In the area of accountability, I think the commissioner is on track. He proposed at that first meeting, stage one, two and three. Stage two was how do we align with the senate bill – how do we bring assessment in line? The bill was the legislature’s way to say we need to focus on a few more things and focus differently than the current assessment does. But in doing stage two, what I like and is in line with my philosophy, is ‘What should we start looking at as far as deeper learning and different ways to assess deeper learning so that our accountability system is a rich system, so we start adapting to the world and how we line up on an international level?’ The current assessment system is not holding us accountable to what we are being measured against, which is how well we are doing at being globally competitive.

Boone County, along with Kenton County Schools, opened the Ignite Academy in 2019, a high school that blends career and technical education with project-based learning to teach students skill in science, technology, engineering, arts and mathematics. Students can graduate with an associate degree and/or a workforce certification.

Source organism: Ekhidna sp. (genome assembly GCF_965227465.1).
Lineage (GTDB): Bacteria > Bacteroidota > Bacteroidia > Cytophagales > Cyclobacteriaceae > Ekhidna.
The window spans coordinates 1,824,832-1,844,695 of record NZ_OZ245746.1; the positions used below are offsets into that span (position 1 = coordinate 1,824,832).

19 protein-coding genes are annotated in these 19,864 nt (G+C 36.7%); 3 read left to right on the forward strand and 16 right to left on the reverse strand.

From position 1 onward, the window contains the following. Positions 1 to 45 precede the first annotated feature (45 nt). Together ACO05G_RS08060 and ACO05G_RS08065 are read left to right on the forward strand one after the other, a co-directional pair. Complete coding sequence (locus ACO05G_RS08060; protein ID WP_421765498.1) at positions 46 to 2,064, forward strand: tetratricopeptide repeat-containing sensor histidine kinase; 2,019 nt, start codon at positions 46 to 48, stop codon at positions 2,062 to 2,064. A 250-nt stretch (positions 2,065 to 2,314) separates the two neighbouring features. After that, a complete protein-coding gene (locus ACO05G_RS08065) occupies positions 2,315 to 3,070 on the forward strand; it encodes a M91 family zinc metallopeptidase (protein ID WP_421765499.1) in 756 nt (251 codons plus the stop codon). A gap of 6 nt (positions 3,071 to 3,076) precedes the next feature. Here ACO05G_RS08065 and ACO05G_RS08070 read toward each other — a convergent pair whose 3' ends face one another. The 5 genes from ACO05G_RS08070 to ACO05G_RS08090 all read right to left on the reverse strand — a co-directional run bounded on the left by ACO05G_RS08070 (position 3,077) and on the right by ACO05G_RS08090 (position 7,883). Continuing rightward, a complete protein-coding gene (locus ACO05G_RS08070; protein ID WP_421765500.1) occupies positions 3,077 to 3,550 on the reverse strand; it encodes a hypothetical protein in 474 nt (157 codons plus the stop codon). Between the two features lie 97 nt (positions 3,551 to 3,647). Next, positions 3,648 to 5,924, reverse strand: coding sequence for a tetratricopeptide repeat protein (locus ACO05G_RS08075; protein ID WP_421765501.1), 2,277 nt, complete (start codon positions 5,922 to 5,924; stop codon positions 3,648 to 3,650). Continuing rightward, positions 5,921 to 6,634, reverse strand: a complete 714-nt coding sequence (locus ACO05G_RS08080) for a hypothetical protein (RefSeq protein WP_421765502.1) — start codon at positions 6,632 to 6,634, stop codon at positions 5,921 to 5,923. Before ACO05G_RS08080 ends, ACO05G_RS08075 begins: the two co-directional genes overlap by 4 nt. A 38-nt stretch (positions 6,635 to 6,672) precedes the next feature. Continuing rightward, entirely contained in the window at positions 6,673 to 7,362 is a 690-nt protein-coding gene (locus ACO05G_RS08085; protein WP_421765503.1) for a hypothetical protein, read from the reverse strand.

Q. When you retired in June, you had been Boone County superintendent for 12 years and were one of the longest-serving superintendents in the state. Why did you decide it was time to retire?

A. 
We were heading into an initiative to create our five-year strategic plan and I knew I probably wouldn’t be serving for another five years. I felt it was time to infuse new blood into the system and have someone be there to carry out that plan at the beginning rather than two to three years in.

The opportunity came up with the Northern Kentucky Education Council and also to go back to my roots in teaching as an adjunct professor at Northern Kentucky University. So this was an opportunity to hand off the baton but still stay involved and work with the seven counties that we represent in the education council, to advocate for education and to teach. It gives me the chance to refresh and recharge and take experiences I have had and hopefully pass them on to future leaders.

Q. Tell us about your role as the Northern Kentucky Education Council executive director and the council’s mission?